Bond market prices imply German deflation

As the Financial Times shows today, German bund (government bond) yields are now higher than British gilts. This is not something that the UK should feel great about as it reflects a general pessimism about the Eurozone prospects and a likely expectation of very low inflation in the UK, arising from low economic growth.

German 5 year breakeven inflation (the implied expectation of future inflation derived from subtracting the inflation-linked real yield from the nominal bund yield) shows a steady fall recently and is now below 1% (see chart below). As Paul Krugman says, this implies deflation in future, as you would expect in a combination of Euro break up, banking collapse and generalised recession.


Source: Bloomberg

Happy thanksgiving.

 

 

2 Responses to Bond market prices imply German deflation

  1. If this deflation scenario does play out, what do you think will be the impact on the ECB’s policy of sterilized bond purchases – surely they will have to begin implementing UK and US style quantitative easing? This is even more so given that the general theme in the region is fiscal austerity – “abnormal” monetary policy will have to come in to save the day?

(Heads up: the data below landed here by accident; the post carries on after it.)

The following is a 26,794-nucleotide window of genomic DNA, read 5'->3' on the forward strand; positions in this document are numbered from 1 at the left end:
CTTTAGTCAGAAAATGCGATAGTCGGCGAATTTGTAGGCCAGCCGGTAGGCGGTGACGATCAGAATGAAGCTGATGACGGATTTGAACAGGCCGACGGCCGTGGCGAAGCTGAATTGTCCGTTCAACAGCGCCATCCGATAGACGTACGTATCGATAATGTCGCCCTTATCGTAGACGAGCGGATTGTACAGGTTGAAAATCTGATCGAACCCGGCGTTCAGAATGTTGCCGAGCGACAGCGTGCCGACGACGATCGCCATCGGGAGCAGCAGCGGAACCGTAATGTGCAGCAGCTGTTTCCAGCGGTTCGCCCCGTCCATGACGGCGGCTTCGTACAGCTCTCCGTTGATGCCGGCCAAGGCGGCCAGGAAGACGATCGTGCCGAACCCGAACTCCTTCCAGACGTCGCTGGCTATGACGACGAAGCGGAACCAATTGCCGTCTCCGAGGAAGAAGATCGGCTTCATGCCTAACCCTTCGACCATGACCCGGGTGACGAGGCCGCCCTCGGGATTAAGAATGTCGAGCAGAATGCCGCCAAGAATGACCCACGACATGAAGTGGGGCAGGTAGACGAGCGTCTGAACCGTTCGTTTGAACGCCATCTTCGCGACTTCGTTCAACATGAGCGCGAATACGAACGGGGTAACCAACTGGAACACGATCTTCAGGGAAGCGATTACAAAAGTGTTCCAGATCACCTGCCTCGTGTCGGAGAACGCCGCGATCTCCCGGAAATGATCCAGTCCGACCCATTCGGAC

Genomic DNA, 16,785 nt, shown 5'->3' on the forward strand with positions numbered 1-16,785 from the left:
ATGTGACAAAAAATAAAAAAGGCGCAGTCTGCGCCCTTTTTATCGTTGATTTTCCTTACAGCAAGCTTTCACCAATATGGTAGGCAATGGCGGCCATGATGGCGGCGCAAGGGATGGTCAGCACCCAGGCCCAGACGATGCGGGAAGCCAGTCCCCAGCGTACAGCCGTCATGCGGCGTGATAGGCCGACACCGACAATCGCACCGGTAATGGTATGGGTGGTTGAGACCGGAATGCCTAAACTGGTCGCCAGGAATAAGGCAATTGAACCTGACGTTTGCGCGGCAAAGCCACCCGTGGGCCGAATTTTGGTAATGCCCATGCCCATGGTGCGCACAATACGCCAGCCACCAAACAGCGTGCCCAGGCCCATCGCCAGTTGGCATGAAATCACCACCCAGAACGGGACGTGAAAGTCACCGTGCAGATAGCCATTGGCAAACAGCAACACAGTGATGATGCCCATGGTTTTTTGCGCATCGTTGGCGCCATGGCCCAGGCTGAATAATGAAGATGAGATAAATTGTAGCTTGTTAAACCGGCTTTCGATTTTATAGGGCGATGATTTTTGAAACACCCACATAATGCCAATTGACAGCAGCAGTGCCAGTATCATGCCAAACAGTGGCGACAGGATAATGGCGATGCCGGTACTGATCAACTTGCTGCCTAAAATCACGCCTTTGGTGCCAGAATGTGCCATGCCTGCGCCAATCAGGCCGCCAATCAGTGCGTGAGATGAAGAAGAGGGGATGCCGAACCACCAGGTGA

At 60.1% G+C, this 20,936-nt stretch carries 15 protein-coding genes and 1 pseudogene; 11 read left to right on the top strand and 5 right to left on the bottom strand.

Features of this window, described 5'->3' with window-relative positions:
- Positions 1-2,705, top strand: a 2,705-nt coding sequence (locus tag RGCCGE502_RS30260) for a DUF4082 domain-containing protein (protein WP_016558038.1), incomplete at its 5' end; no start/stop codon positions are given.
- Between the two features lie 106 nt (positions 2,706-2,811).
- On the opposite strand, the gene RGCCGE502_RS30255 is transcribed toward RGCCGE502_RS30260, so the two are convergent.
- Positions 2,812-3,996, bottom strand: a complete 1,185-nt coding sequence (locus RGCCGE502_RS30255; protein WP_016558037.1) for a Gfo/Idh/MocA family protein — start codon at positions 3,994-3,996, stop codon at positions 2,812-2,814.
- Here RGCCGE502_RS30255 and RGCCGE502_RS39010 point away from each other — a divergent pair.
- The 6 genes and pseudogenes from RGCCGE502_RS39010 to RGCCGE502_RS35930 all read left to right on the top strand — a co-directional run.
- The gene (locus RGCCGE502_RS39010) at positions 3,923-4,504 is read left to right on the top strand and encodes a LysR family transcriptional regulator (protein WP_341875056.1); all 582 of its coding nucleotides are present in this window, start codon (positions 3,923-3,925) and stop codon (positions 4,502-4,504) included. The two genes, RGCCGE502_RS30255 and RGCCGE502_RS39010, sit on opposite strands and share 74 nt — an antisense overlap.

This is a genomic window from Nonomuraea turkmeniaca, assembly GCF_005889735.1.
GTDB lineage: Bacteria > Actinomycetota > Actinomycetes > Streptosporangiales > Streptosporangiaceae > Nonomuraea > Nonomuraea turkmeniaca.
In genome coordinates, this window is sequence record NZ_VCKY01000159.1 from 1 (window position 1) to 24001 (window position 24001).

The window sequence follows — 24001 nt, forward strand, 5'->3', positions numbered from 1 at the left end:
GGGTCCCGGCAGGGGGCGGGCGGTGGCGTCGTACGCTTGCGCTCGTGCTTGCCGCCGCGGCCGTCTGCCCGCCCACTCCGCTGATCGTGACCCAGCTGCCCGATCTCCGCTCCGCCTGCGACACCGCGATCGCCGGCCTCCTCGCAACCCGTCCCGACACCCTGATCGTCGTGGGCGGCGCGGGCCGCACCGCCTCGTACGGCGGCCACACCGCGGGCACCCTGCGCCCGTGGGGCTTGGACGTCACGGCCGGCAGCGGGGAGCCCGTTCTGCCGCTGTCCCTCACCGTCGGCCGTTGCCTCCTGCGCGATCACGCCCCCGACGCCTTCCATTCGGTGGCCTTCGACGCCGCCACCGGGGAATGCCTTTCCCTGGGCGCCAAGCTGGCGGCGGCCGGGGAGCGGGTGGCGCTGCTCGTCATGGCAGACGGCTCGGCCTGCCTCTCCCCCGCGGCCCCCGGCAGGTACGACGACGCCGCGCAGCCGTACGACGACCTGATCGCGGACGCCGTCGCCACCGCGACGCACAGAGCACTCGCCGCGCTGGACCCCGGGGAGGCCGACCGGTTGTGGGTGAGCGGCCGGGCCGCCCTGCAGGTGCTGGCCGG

• If deflation becomes a clear prospect, the ECB’s duty is to take steps to reverse it. Their mandate requires them to achieve low inflation, not deflation. They would probably be as pragmatic as the Fed and Bank of England at that point, but neither of those banks has achieved much with their non-standard policies. The BoE’s own analysis shows very little impact of buying gilts on the interest rates faced by corporates. The ECB could justify buying a lot more sovereign debt now if it was to prevent future deflation, rather than justify it as helping out distressed countries. But they are naturally reluctant to take steps that are associated with “printing money” (ie funding government deficits by creating money) if it seems they’re doing so only to help bail out the Euro. And yet a collapse of the Euro would likely be a very deflationary event indeed so it could still be justified by their normal inflation mandate. There is a sense among many economists that the ECB is deliberately putting pressure on Italy to deliver some substantial and credible fiscal cuts. Only then will the ECB come in with larger bond purchases, possibly unsterilised. Trouble is, by that time it may be too late and investors have dumped all Euro sovereign bonds, which now appears to be happening.

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